medicine

Iatrogenics: The unintended negative side effects (sometimes fatal) of medical intervention.

Examples include:
– Risk associated with medical interventions
– Adverse effects of prescription drugs
– Over-use of drugs, (causing – for example – antibiotic resistance in bacteria)
– Prescription drug interaction
– Medical error
– Post-operative infections and complications
Faulty procedures, techniques, information, methods, or equipment.

In the United States, estimated deaths from iatrogenics per year include:
– 12,000 due to unnecessary surgery
– 7,000 due to medication errors
– 20,000 due to other errors in hospitals
– 80,000 due to post-operative infections
– 106,000 due to non-error, negative effects of drugs (this is perhaps most shocking)
(Note: stats from Wikipedia quoting published studies. These numbers suggest that almost 1 in 10 people who die in the US are killed by the medical system)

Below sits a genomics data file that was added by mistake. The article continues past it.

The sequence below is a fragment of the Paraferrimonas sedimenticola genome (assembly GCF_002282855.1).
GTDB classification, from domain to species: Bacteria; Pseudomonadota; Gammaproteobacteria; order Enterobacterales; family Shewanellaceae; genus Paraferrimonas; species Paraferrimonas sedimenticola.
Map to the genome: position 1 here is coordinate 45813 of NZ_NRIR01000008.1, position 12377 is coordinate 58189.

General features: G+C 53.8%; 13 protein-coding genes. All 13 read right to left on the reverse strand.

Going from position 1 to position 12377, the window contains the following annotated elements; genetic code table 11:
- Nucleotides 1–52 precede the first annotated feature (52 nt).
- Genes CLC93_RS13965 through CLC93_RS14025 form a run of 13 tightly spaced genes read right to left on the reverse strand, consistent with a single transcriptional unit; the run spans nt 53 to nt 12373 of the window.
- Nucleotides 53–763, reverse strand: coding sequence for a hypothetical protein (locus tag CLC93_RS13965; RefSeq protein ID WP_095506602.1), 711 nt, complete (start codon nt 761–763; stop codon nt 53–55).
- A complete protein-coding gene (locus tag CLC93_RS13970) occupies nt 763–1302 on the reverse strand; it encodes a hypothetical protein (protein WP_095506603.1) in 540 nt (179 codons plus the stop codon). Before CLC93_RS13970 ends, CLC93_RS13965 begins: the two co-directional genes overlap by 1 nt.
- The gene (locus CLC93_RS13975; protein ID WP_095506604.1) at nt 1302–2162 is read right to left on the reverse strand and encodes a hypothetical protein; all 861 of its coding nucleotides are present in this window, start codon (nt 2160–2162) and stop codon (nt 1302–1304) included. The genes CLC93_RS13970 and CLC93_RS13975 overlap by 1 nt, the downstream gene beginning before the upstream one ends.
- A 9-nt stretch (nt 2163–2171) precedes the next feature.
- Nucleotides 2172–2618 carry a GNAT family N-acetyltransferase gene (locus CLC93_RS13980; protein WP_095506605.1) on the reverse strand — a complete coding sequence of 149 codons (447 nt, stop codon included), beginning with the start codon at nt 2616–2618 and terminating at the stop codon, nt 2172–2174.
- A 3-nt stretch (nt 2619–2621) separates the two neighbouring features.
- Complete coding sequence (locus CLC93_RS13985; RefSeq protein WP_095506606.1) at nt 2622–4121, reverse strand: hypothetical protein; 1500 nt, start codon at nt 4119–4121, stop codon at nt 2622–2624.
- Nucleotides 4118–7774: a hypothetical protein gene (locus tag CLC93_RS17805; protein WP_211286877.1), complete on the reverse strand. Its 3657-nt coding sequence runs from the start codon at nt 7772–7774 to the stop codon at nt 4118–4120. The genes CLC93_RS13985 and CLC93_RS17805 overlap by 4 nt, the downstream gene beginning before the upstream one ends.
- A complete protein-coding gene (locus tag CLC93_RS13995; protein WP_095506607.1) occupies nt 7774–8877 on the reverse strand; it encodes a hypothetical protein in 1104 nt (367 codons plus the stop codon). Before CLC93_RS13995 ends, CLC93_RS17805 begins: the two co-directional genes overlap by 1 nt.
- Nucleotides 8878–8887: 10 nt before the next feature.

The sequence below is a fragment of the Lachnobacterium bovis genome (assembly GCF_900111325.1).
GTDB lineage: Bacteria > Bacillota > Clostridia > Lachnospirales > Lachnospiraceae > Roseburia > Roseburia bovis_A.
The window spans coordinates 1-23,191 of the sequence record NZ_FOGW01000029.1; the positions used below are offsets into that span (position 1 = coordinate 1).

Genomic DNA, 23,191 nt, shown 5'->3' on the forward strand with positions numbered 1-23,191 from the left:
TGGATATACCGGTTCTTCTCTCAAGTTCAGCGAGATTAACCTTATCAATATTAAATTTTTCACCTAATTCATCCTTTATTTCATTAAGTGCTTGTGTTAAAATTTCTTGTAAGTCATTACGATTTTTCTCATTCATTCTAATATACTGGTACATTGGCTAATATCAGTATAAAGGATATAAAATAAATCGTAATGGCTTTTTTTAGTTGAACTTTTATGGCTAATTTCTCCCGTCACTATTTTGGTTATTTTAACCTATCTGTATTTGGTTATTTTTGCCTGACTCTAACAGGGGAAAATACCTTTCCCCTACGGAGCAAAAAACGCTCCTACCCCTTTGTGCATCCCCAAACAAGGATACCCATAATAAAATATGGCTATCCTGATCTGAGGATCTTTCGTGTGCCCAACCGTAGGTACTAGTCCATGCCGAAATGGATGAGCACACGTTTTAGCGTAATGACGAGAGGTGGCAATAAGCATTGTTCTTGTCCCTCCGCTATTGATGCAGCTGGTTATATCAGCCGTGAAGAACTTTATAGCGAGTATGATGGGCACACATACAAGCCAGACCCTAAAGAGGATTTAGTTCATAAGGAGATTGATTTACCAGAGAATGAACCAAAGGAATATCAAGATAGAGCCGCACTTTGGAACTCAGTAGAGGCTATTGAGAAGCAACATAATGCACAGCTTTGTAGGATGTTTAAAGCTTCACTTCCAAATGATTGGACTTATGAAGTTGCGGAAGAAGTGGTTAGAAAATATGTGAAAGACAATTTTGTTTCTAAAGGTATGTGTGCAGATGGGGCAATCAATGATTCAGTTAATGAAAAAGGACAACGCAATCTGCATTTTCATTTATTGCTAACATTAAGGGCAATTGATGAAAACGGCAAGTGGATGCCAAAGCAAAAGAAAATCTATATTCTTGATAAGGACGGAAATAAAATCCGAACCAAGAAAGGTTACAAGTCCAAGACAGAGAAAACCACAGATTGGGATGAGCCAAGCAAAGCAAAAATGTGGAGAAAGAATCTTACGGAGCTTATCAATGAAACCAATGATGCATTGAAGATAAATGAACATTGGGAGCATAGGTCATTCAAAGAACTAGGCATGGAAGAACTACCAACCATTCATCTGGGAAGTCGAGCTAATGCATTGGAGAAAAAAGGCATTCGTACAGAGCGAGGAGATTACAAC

Iatrogenics are real and the consequences are potentially dire. We live in an increasingly medicalised and medicated world. Somehow we’ve come to trust the intervention of medicine and medication in only mild or pre-emptive cases. Risking iatrongics in serious health (e.g. life-threatening, major injury) cases, where there is a high risk of harm associated with not treating, IS warranted.

Risking iatrongenics for anything less is NOT warranted. Self-management of minor ailments and prevention via a healthy lifestyle is the best way to manage your risk of harm. Medicine is not the panacea to any health woe – lifestyle is.

Case in point: people now get prescribed medication for hypertension (high blood pressure) when they are “pre-hypertensive” – that is, in the acceptable blood pressure range albeit at the high end. A “pre-hypertensive” person is far better managing their lifestyle in order to reduce their blood pressure rather than risking the iatrogenics associated with medicating.

On a political side note: I do wonder what our health spending would be if people only relied upon the doctor for serious health problems.